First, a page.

Mr. Pipps and the Royal Visit
by Inzevar

The action follows on from Mr. Pipps Visits the Doctor.

 

Deer Mamma,
I am back from staing with Mr. Hornblowa and his papa. It was a long ride in a coche. I met a nape called Albut. He cood tawk. Reely he cood. We caut sum frensh pies. I shotted them with my peashoota. Mrs. Goggins makes horried jam.
Can you send me a new penni wisel? Captain Pelloo got cros and thru my uther wun over the side. He did it on perpuss!!
Is papa well. I hop so. Mr. Kennedi haits pudding.
Yor loving sun

 

Algernon

P.s I wood lik to sleep in a big cubud wen I cum home. I hop Tomas is well and Oldroiyd too.

It had been a tense few days aboard His Majesty's frigate Indefatigable since Horatio and his fellow travelers had returned from Muttering-in-the-Marsh. Following her extensive refit in dry dock she had been testing her nice new mahogany decking by beating up and down the Channel and getting it all thoroughly wet. At last her captain, Sir Edward Pellew DD, FFF and AAA, (Drubber of Dons, Flogger of the French and Absolute Anathema to Albanians) pronounced himself satisfied with the performance of both her timbers and her crew and gave the order to make for Portsmouth.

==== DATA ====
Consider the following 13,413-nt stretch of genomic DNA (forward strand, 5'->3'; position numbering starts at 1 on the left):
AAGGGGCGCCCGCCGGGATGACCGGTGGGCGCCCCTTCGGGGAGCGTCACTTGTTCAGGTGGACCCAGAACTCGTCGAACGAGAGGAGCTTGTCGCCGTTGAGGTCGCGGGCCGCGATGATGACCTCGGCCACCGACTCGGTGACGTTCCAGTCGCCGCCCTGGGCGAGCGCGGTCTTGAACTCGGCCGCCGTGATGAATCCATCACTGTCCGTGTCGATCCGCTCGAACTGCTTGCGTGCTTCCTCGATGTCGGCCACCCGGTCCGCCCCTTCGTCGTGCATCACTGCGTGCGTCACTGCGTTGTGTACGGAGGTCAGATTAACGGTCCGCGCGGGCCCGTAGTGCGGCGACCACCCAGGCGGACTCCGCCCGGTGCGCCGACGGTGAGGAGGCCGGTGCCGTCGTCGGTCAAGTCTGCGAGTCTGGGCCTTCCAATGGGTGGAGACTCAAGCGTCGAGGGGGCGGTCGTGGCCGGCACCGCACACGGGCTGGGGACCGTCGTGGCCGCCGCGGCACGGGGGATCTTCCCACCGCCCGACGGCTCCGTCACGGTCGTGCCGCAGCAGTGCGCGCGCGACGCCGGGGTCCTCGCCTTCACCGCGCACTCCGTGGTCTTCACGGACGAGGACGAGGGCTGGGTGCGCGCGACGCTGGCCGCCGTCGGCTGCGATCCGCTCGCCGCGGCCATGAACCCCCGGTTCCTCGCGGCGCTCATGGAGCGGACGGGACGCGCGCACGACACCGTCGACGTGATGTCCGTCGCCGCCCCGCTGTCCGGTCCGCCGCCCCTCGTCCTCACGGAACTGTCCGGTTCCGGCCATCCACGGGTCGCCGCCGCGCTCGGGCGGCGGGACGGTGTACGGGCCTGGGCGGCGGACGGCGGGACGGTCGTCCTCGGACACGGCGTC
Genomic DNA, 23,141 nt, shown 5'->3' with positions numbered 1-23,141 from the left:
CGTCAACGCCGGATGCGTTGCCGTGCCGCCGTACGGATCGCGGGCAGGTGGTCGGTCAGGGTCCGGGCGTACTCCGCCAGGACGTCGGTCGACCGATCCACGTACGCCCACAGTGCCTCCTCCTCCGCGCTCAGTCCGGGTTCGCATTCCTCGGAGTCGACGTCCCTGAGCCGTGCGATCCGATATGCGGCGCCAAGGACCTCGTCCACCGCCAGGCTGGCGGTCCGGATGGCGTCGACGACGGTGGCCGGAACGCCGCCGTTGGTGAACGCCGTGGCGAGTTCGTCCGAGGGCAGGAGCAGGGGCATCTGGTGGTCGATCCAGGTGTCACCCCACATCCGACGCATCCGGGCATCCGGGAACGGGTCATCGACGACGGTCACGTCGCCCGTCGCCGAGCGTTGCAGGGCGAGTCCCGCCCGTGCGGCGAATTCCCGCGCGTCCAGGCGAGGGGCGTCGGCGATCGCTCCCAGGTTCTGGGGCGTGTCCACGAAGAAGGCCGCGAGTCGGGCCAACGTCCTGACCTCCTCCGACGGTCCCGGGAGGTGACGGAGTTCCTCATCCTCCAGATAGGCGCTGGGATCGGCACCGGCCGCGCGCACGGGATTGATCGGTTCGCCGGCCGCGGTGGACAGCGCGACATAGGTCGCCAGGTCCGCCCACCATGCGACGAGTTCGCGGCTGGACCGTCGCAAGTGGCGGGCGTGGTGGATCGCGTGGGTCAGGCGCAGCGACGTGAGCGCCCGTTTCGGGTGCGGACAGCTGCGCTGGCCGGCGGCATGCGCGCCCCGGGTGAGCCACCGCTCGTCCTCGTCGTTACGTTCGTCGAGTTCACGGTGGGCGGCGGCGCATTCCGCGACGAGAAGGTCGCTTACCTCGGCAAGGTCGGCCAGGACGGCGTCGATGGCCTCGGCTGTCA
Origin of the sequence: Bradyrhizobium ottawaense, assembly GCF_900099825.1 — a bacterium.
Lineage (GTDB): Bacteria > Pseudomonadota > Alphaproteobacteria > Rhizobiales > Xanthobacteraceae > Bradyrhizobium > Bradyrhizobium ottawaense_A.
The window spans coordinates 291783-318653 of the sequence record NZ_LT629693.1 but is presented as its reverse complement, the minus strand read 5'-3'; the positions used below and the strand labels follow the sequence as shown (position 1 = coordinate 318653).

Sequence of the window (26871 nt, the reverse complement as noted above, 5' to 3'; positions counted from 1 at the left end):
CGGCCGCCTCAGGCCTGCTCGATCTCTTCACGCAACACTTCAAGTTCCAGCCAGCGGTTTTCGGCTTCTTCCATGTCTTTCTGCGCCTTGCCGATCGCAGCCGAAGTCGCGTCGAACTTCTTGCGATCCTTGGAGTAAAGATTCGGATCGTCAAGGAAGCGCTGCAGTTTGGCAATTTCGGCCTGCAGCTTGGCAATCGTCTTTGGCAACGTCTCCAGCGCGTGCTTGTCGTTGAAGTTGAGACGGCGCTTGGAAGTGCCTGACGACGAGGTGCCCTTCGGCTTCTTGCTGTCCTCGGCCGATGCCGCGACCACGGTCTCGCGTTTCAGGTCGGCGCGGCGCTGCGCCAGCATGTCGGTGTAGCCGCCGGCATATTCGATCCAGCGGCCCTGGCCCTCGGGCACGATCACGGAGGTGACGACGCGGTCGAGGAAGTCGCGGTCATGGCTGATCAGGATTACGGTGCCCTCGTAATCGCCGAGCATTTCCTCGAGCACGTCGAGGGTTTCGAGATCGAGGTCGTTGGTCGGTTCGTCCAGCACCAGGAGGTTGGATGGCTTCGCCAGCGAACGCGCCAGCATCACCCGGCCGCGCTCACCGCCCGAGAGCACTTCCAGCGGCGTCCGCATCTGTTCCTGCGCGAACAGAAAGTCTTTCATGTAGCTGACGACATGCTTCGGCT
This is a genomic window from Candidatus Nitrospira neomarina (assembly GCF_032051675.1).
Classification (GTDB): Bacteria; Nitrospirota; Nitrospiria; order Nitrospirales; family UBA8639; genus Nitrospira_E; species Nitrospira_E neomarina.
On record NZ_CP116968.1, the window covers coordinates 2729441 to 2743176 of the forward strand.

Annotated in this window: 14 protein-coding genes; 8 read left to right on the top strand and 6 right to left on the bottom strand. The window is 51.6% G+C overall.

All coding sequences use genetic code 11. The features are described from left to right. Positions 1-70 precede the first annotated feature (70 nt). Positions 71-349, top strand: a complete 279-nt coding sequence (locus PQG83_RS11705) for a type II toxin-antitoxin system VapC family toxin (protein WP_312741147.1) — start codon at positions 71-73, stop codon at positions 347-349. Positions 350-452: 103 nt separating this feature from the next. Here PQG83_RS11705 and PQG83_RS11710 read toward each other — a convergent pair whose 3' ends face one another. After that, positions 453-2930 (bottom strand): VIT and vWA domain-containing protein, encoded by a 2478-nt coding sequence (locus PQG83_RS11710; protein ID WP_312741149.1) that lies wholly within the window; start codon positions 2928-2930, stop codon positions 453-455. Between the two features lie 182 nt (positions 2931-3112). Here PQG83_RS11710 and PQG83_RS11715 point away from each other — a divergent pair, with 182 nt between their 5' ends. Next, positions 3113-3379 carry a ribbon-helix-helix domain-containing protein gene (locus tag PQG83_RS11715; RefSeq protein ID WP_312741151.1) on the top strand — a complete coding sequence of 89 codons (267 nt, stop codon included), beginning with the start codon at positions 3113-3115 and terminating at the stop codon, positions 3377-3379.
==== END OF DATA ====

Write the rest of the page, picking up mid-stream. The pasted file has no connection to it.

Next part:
Just as the ship had gone about Mr. Pipps, the youngest middy on the ship's roster, came scrambling up the ladder to the quarterdeck, ran to his commander and tugged urgently at his sleeve.
"What is it Mr. Pipps?" enquired the captain testily. "Where is your hat sir? Speak up boy!"